The Economics of Open Access Publishing
The democratic mission of open access publishing has always been built around both price as well as access. By changing the funding matrix around from subscription pay walls to Article Publication Charges (APCs), authors are able to ensure a larger audience for their work, although there has been criticism that the ability to pay the APC sometimes exceeds the quality of the work being published.
Of greater concern is the potential inversion of the basic economic model for more prestigious journals. Open access works great if your overhead (editorial and production) costs can be covered by a high enough acceptance rate to generate sufficient APC revenue. If your journal has a very low acceptance rate (around 10%), your interest in the open access model is likely to be limited given the low APC revenue that could be anticipated.
Prestigious journals have no economic incentive to embrace the open access model without, from their perspective, lowering standards by increasing the acceptance rate. Therefore, researchers who seek to balance the cachet of publication in such journals with their social commitment to greater access to their research, have begun to experiment with a hybrid model, by which authors can pay an APC to have their specific article released as open access as the rest of the journal content remains secure behind a subscription pay wall.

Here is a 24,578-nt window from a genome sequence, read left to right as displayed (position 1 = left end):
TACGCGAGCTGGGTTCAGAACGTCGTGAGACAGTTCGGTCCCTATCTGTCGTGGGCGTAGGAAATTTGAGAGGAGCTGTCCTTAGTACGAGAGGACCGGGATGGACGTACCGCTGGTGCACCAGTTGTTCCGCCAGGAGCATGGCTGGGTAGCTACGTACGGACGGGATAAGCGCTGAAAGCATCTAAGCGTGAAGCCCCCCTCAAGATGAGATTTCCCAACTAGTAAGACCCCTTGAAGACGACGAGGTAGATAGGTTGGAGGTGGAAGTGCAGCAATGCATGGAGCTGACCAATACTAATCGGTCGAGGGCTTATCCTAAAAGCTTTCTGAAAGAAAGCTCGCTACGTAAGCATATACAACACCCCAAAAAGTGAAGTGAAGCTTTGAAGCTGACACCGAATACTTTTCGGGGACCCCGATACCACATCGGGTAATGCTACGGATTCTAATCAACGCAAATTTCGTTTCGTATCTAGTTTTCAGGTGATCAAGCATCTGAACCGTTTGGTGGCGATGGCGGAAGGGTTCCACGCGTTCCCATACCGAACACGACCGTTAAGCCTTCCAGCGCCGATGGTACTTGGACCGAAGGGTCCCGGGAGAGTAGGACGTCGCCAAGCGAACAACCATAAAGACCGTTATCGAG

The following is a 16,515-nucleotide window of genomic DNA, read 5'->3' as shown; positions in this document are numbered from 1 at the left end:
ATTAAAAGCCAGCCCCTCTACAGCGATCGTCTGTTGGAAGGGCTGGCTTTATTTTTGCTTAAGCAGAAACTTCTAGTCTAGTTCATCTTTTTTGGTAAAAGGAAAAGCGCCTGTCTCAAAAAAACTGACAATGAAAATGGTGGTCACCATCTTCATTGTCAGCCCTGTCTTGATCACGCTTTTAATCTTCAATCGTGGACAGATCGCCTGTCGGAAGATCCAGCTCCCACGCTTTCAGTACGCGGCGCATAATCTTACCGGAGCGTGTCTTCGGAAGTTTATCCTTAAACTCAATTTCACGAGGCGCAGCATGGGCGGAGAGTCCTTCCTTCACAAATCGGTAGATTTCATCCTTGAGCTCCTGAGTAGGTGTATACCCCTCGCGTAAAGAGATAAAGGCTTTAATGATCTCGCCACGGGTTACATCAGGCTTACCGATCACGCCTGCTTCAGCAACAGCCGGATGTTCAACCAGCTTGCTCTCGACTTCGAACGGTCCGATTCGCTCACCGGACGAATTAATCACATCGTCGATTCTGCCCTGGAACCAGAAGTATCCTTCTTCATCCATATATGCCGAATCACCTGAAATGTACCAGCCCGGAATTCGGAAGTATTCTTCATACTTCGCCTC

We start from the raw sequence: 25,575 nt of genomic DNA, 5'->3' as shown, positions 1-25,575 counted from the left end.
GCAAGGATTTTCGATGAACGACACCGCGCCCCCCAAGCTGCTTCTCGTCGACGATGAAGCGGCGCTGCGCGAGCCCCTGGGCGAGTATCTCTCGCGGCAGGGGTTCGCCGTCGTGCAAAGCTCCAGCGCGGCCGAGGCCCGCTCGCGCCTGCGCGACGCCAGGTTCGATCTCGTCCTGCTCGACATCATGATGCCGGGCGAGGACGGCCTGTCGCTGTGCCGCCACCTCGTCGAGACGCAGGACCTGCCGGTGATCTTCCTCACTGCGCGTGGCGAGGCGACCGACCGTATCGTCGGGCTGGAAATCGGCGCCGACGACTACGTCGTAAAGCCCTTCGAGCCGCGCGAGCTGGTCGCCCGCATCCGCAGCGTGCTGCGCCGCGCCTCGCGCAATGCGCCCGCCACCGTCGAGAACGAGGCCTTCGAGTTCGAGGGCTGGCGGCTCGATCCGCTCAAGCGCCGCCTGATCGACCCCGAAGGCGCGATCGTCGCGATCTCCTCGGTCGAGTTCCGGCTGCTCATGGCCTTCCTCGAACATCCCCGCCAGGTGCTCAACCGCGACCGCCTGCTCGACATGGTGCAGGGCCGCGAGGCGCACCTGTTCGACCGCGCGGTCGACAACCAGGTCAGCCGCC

At present, this hybrid model is still in its early stages, and there are already complaints that these APCs are turning out to be much higher than a comparable APC at an open access journal. In other words, authors are feeling that their individual social mission is being penalized by the more prestigious journals.
In the past, the more esoteric academic journals have been punished with higher subscription prices to reflect low readership numbers—those overhead costs have to be covered. Under the open access model, “low-threshold” journals have been developed, where higher acceptance rates generate higher APC revenue to support the funding of more selective journals without having to punish the authors in those selective journals with higher APCs to cover overhead. Critics, inevitably, have dismissed these lower threshold journals as being of correspondingly lower quality since the acceptance rates have to be higher to make the math work. Advocates, on the other hand, argue that there is strong evidence that the high rejection rates of prestigious journals are nothing more than unilateral cut-offs for the number of articles the journal is willing to print, which implies that many of the articles that don’t make that cut-off are of perfectly good academic quality and deserve to find an audience elsewhere.
An Uncertain Road
Open access has only been around since the early 1990s, and though its growth has matched the growth in Internet access around the world, the economics of this model are still very much in flux. The early days of the journey were not as welcoming as you might imagine. Many established publishing houses reacted very negatively to the concept of open access, to the point where there was a backlash of price increases for many journals that put them beyond the range of many static library budgets. Since 2010, however, there has been a clear shift in position as many of the larger houses have elected to launch their own open access journals.